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Budget battle heats up


The Journal

CHARLESTON, W.Va.  — Majority leaders in the West Virginia Legislature discussed an approach to balancing the state budget during a Monday press conference, which rivals Gov. Jim Justice’s introduced budget bill in several ways.

The budget plan revealed by Speaker of the House Tim Armstead, R-Kanawha, and Senate President Mitch Carmichael, R-Jackson, does not rely on large tax increases, while Justice’s plan includes several tax hikes — including a half-percent increase to the sales tax and raising the gas excise tax by 10 cents per gallon.

Justice’s tax increases are expected to generate over $450 million.

According to Carmichael, the framework of a budget he and Armstead released on Monday is representative of the state’s best interests.

“This Legislature was elected to take our state in a new direction and create jobs,” Carmichael said. “Passing the largest tax increase in West Virginia history to fund hundreds of millions of dollars of new government spending is not the approach the people want. They want us to get government spending under control.”

The Justice administration projects a collection of $4.05 billion for the general fund in the coming fiscal year, and the governor’s proposed budget is set to spend $4.5 billion.

The budget plan coming from the Legislature, according to Armstead and Carmichael, will use the $4.05 billion revenue estimate and proposes various changes to Justice’s proposal.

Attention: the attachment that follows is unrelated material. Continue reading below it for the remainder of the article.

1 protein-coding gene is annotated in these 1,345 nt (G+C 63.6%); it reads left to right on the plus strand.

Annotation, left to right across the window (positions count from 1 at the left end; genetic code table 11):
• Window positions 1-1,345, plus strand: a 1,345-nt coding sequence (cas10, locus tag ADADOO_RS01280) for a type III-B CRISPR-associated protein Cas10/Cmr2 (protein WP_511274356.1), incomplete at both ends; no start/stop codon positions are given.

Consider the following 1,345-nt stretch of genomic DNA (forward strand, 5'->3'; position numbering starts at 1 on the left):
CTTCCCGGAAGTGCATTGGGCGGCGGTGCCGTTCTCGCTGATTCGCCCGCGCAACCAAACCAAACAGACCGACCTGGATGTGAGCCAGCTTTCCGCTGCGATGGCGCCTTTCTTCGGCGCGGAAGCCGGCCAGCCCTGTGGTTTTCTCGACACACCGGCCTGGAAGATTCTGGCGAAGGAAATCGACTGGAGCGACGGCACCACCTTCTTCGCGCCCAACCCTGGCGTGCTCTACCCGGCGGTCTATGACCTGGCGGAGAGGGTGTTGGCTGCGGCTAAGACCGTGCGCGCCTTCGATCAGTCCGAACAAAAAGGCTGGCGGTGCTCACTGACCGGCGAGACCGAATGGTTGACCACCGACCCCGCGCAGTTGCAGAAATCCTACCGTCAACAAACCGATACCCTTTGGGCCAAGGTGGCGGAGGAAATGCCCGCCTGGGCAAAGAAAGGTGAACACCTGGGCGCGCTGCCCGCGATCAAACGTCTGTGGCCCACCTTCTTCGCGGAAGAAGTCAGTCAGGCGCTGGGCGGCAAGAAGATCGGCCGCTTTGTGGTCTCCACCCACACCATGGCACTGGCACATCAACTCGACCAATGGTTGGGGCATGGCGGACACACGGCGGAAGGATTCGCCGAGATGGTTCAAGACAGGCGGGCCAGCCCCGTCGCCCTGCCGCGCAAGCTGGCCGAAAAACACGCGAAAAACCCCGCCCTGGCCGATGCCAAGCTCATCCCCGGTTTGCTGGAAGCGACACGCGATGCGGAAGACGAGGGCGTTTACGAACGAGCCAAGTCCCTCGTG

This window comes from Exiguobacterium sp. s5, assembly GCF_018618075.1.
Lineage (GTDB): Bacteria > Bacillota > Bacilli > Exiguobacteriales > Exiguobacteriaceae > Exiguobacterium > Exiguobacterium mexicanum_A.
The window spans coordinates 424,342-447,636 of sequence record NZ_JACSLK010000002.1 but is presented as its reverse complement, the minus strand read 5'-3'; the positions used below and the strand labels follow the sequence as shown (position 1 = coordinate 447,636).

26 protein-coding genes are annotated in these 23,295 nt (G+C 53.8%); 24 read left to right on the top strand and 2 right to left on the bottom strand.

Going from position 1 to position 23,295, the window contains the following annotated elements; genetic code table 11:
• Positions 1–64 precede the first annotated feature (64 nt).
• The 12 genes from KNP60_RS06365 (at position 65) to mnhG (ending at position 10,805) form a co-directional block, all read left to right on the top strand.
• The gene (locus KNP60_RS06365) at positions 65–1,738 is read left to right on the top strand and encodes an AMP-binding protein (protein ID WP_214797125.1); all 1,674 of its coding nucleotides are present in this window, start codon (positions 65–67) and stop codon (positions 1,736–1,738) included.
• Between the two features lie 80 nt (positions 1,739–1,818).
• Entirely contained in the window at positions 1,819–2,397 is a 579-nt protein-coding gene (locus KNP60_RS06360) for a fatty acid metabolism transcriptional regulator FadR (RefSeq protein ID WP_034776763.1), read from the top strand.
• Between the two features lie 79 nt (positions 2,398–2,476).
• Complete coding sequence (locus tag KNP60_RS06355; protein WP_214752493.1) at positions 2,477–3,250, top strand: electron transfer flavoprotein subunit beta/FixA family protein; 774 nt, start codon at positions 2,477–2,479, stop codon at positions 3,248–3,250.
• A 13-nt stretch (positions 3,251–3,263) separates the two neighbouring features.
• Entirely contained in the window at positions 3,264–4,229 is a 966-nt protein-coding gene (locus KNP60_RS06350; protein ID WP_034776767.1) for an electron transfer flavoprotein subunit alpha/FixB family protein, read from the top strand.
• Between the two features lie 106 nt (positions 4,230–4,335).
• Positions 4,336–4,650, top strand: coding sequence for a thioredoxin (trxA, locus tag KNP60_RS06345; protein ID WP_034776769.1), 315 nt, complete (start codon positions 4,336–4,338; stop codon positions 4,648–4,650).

The Legislature proposes elimination of the “Save Our State” fund, which would save $105.5 million; implementation of “smoothing” in the teachers’ retirement system, which would save $43.2 million; continuing 2-percent mid-year cuts implemented by former Gov. Earl Ray Tomblin, which would save $21.9 million; not including Justice’s 2 percent teacher pay increase, which would save $21 million; eliminating greyhound subsidies, which would save $15 million; ending the casino modernization subsidy, which would save $9 million, foregoing Justice’s $5.6 million tourism advertising increase; redirecting a $38.3 million transfer for the workers’ compensation fund.

The plan also proposes redirecting a $30.9 million general revenue/lottery surplus transfer; foregoing a general revenue transfer to the Division of Highways, which would save $11.7 million; accepting a $2.8 million increase to the beer barrel tax; and recognizing a wholesale liquor increase from 28 percent to 32 percent.

According to Armstead and Carmichael, the changes will leave a roughly $150 million spending-to-revenue gap. Lawmakers would then eliminate the gap by prioritizing spending in other areas of the budget, which would be implemented throughout the course of the normal budget process in the finance committees.

Armstead said the budget situation has put lawmakers in a tight position, but he believes this plan will work for the state.

“These actions will be difficult, but we owe it to our citizens to do everything we can to make their government run more efficiently without constantly asking for more money from taxpayers,” Armstead said. “Our citizens have asked us to make tough choices to get government growth under control, and this budget will do just that.

The republican leaders said they will present a passed budget documents to the governor before the end of the 6-day session on April 8.

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